Donald J.Trump’s policies on U. S. monuments:   Soon after Ryan Zinke was confirmed by the senate as Secretary of the Interior , he was ordered by the president to review all national monuments of over l00,000 acres that were designated after 1996. While the order covered 27 monuments in all, the order was aimed primarily at two monuments in Utah: 1.9 million  acre Grand Staircase Escalante , established by President Bill Clinton in 1996, and Bears Ears, a 1.35 million acre expanse protected by President Barack Obama.   Trump ordered the reduction of Grand Staircase by 800,000 acres, nearly half its size;  Bears Ears by 1.1 million acres, 85 percent of its size. In his  order Trump wrote that “he had to rush to the rescue of local citizens who were trampled by “federal overreach” and “because some people think that the natural resources of Utah should be controlled by a small handful of very distant bureaucrats located in Washington”.

Senators Orrin Hatch and Mike Lee of Utah, as well as state representatives have resented public ownership of  Utah’s  lands. In contrast, polls show strong citizen support for most of the monuments. It is also important to know that five Native American nations live on the acres of the two designated monuments slated for reduction.  They deeply value the artifacts, natural stone  structures and graveyards as intrinsic to their history. They have lived for  thousands of years  on those acres.  Lawsuits have already begun, voted upon by five tribal councils, Navajo, Hopi, Zuni and Ute, and environmental groups as well as Patagonia, the large outdoors company. The outcome of the suits which may take many months will affect not only these two monuments but also eight others that Zinke  has recommended for smaller downsizing or changes in management. Let’s note that Mr. Zinke rode to work for his first day at the Interior Department astride a horse, an ironic comparison to Teddy Roosevelt that he has spoken of several times.  As president, T.R. gave federal monument status to 230 million  acres for 18 national monuments. Zinke has reduced those lands by ten million acres in just ten months.

After Trump’s trip to Utah to make his announcement,  Mike Lee said,  “He’s been sympathetic to the fact we have been mistreated.  And I’m grateful that he is willing to correct it. “  However, there was a sharp outcry from Rhea Smith, the president of the Natural Resources  Defense Council, who asked, “What’s next , President Trump, The Grand Canyon?”

Arctic National Wildlife Refuge opened to oil drilling:  The Senate tax bill included a provision  by Senator Lisa Murkowski of Alaska to authorize oil drilling in the coastal plain of the Refuge, a 1.5 million acre strip that was not protected in the original law creating the refuge.   This area is of great importance to environmentalists and economic significance to Native Americans.   Previous  tries to open the refuge have failed.   President Clinton vetoed an attempt in 1995 while moderate Republicans defeated another try in 2005.   It is estimated that the refuge holds about seven billion barrels of recoverable oil, about a year’s consumption in the United States.  However, at present, we are cutting back importing oil from the OPEC nations since we are able to meet the diminishing need for oil and other fossil fuels.  Wind and solar power are on the rise throughout the country.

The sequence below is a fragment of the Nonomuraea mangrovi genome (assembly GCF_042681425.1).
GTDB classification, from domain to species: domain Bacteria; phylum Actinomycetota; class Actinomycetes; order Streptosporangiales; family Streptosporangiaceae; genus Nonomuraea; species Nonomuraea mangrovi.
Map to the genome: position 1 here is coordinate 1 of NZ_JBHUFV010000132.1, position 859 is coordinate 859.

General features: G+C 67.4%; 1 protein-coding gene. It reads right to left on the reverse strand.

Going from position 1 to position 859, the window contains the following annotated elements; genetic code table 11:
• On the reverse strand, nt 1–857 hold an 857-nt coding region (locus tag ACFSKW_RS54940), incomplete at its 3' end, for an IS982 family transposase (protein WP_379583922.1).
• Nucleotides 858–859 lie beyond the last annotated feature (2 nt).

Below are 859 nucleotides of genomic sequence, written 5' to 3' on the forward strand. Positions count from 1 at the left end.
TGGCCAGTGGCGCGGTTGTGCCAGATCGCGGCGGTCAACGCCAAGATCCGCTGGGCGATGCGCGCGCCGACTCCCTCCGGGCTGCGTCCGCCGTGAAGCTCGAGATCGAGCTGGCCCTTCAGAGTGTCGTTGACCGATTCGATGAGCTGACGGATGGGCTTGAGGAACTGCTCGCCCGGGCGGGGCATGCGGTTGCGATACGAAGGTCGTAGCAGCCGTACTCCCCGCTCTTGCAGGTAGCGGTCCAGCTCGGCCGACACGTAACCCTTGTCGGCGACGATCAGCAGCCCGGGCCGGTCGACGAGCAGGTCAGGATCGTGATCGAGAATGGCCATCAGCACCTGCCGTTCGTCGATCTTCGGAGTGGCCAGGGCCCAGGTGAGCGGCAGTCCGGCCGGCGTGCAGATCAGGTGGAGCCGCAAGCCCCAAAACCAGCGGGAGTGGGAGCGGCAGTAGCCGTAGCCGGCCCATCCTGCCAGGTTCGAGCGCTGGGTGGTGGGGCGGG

“War on Coal is over .”   Closely allied to the reduction of millions of acres in monument lands is the Trump’s policy to support coal mining as essential to the growth of jobs.  He began  this  slogan during the campaign and continued once he arrived in the Oval Office.  Surrounded by coal mining executives and workers, he announced, “The war on coal is over!” and  signed his executive order  to support coal mining as they cheered.  A reality check shows that coal mines have been closing since demand for fossil fuels has continued to drop due to wind and solar power increases across the country.   Both  non-fossil fuel sources are growing rapidly as industry discovers costs and value make them more profitable than coal.  In addition, the environmental benefits are clearly better for the health of American citizens.  President Obama’s  policy for clean power plants plus the  bans on certain noxious gases are reducing the pollution of  the nation’s air and water dramatically.  Challenged in the courts,  the Supreme Court supported Obama’s power plant policy as in line with the Clean Air and Clean Water Acts enacted  by Congress.

Yet, Scott Pruitt,  Secretary of the Environmental Protection Agency, E.P.A.  has met with mining companies and told them to apply for new permits.  Scott Pruitt is a climate change denier with close ties to fossil fuel industries .  He is one of the cabinet members chosen by Trump for his record of opposition to the long time goals of his area.  Pruitt has been systematically dismantling Obama’s efforts to curb greenhouse gas emissions from power plants in line with Trump’s decision to withdraw from the global agreement and Paris pact on setting goals to reduce carbon emissions.  We are now one of only two countries not taking part in the agreement to reduce carbon emissions and slow global warming.

Epilogue:  Bear’s Ears Monument is described as a “vast, remote stretch of red rock canyons dotted with Native American sites…..”  As I researched and wrote this blog, I remembered the timeless response by one of the tribal leaders when he was approached by settlers migrating into their lands.  “The Earth is our Mother and we cannot sell our mother.”

…………………………………………………………………………………….Joyce S. Anderson




Measuring Happiness